How easy is it to get sidetracked because a notification pops up on your phone or computer? You check it and all of a sudden you’re 20 profiles deep looking at a New Year’s post of Sally and her friends from 2005? Yup. You know it happens and I get caught in this trap too often! Technology is wonderful but it’s also the BIGGEST reason we aren’t productive and end up wasting so much time!
I recently shared on my Instagram stories, that I am trying to create some more space and generate more productivity. On my recent one, someone asked me to share my top tips for organizing my day to be more productive and get stuff done. So here we go:
Turn off phone notifications
I’ve turned off all social media notifications (except FB messenger, my mum only seems to message me on there – hi mum!). I have my phone call, calendar (so I don’t miss meetings), and text message notifications left on, but everything else I have turned off. Completely. I fell into the trap of thinking that I needed to know every time someone liked a photo, replied to a comment or posted something new – but in reality, it was distracting me from getting my own work done. Start small. You’ll notice the difference!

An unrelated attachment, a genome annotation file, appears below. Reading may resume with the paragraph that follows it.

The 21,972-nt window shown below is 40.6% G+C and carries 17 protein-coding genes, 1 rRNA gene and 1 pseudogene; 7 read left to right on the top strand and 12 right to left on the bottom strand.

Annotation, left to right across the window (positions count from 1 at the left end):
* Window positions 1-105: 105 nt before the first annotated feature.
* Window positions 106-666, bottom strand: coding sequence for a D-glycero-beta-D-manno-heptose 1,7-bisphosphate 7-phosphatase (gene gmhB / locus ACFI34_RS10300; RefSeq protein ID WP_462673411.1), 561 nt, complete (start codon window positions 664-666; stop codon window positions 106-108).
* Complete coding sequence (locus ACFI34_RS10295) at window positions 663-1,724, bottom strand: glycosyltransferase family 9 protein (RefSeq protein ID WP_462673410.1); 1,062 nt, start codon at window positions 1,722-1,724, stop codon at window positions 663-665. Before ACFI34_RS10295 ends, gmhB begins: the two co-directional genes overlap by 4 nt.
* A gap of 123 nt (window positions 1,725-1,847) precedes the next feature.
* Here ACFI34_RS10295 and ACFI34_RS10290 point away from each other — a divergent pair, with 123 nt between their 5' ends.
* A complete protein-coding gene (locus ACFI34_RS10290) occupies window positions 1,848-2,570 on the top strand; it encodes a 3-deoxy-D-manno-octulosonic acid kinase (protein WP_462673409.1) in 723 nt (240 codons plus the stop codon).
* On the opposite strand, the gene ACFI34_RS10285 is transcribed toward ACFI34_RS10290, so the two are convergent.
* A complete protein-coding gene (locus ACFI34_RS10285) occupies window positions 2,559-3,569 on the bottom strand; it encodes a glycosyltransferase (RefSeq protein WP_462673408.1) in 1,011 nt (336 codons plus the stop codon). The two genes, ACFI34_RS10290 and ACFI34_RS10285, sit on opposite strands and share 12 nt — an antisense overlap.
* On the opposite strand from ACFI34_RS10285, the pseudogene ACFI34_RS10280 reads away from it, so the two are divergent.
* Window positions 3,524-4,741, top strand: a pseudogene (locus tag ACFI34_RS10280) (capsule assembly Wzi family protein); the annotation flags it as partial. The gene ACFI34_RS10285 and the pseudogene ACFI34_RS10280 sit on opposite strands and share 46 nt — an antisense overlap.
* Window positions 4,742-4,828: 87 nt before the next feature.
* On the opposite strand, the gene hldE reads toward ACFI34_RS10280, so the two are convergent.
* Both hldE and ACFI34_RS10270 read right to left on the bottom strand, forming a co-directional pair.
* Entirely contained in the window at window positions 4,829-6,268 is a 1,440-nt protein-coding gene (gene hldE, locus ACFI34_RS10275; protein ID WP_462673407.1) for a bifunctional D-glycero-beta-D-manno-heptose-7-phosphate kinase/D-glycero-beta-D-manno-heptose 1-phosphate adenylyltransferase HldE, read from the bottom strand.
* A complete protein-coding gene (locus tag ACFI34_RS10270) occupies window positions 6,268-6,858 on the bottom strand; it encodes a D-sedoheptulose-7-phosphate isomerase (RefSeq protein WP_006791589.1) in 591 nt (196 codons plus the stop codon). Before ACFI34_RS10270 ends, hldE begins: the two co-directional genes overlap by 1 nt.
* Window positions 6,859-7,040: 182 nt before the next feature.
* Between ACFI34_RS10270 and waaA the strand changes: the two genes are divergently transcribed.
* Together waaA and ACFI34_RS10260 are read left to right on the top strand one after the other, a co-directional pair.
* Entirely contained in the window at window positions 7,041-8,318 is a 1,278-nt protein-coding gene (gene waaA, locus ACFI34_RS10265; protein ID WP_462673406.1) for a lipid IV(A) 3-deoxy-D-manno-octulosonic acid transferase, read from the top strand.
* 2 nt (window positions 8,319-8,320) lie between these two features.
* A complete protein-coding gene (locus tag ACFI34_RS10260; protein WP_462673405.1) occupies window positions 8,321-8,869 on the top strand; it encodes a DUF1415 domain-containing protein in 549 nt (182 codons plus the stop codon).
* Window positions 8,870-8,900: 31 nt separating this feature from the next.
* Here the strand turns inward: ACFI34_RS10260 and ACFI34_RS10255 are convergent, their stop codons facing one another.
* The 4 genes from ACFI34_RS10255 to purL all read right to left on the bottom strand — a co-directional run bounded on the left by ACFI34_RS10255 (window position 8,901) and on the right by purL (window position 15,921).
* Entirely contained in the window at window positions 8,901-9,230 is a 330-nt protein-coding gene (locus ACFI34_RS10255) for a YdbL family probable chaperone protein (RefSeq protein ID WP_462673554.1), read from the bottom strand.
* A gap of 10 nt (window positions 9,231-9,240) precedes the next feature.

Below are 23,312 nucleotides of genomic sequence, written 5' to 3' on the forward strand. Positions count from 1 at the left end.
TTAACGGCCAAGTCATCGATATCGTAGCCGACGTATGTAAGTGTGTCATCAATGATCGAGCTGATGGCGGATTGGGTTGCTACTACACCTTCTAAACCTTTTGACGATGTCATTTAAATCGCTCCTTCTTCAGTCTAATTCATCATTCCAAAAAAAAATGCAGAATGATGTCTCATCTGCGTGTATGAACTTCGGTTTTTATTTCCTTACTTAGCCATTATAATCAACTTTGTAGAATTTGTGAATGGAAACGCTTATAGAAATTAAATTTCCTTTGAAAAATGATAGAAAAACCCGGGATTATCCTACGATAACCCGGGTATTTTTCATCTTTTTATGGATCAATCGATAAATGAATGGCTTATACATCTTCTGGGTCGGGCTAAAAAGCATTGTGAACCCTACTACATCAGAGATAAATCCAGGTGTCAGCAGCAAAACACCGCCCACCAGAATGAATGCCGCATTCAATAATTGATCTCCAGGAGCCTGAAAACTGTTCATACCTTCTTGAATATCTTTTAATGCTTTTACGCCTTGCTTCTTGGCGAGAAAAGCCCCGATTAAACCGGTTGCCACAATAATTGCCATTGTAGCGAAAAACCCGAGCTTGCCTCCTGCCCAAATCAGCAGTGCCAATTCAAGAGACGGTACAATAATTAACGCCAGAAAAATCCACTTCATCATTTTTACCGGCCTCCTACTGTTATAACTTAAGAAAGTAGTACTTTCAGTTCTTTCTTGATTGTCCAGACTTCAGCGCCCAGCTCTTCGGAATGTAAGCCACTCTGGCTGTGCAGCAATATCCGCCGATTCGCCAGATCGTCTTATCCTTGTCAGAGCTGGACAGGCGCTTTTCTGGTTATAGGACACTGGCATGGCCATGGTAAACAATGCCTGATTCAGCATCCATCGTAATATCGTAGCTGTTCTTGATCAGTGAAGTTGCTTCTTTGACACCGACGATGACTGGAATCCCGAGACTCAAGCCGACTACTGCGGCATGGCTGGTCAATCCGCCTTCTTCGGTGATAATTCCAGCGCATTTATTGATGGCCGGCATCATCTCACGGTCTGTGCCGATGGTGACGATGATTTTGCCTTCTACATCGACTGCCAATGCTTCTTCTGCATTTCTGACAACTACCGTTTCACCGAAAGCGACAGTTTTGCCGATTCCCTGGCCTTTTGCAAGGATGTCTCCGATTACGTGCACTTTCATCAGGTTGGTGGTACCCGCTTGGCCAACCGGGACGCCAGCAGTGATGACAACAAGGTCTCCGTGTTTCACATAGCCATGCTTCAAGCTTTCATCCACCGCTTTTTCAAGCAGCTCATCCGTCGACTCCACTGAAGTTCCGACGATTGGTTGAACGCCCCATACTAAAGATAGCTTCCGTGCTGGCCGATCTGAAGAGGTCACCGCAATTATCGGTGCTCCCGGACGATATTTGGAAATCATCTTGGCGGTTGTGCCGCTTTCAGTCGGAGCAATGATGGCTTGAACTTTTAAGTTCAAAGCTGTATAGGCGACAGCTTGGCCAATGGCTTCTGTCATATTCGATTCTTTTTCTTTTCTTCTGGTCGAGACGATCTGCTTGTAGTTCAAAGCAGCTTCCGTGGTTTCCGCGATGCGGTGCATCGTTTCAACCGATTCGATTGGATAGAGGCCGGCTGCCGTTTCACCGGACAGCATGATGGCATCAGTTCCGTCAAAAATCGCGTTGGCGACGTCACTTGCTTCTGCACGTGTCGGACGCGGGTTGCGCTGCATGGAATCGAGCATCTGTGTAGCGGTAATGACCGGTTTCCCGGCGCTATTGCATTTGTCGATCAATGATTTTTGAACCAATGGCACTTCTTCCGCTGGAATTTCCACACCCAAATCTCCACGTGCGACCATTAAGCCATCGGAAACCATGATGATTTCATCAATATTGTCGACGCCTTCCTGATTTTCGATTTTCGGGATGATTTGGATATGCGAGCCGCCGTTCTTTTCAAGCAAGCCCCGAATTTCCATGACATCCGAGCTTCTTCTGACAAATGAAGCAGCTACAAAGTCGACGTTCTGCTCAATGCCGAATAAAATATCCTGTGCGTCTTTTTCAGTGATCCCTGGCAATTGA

Side note – when you turn off notifications your natural impulse (habit) will make you pick up your phone to check social media. It’s really important to recognise this and stop yourself. You will need to exert some willpower until your habit starts to change.
Tip – pop a rubber band or hair tie around your phone to remind yourself of what you’re trying to achieve every time you go to pick up your phone.
Turn off email and computer notifications
For about five years now I’ve had my email desktop notifications turned off. I got SO SICK of the ‘ding’ sound or the little envelope popping up, then the flash of the email coming through and then the little persistent envelope on the bottom panel of the screen. So I turned them all off. When I’m working on something, I don’t want to be distracted by new emails coming through all of the time.
We are so often controlled by our emails. Can the sender of the email REALLY NOT wait an additional 30 mins for you to read it? Yes, they can. If it’s really that urgent they can call you or walk on over and make sure you see it, but those should be the exceptions, not the standard.
I also don’t appreciate when people email you and then 10mins later walk over to your desk and go “hey, did you see that email I just sent you?”. If it’s super urgent, I get it, but if it’s not, let the person get to it when they can! Please don’t be that person. Please.
Granted there are times where you do need to be more aware of your emails, but that should be for certain projects and specific things you’re waiting on. It shouldn’t be your every day. They say it can take you 25mins to get back on track after being distracted and think about how many times a day it happens. Do what you can to reduce those distractions.
Allocate time for social media and mental breaks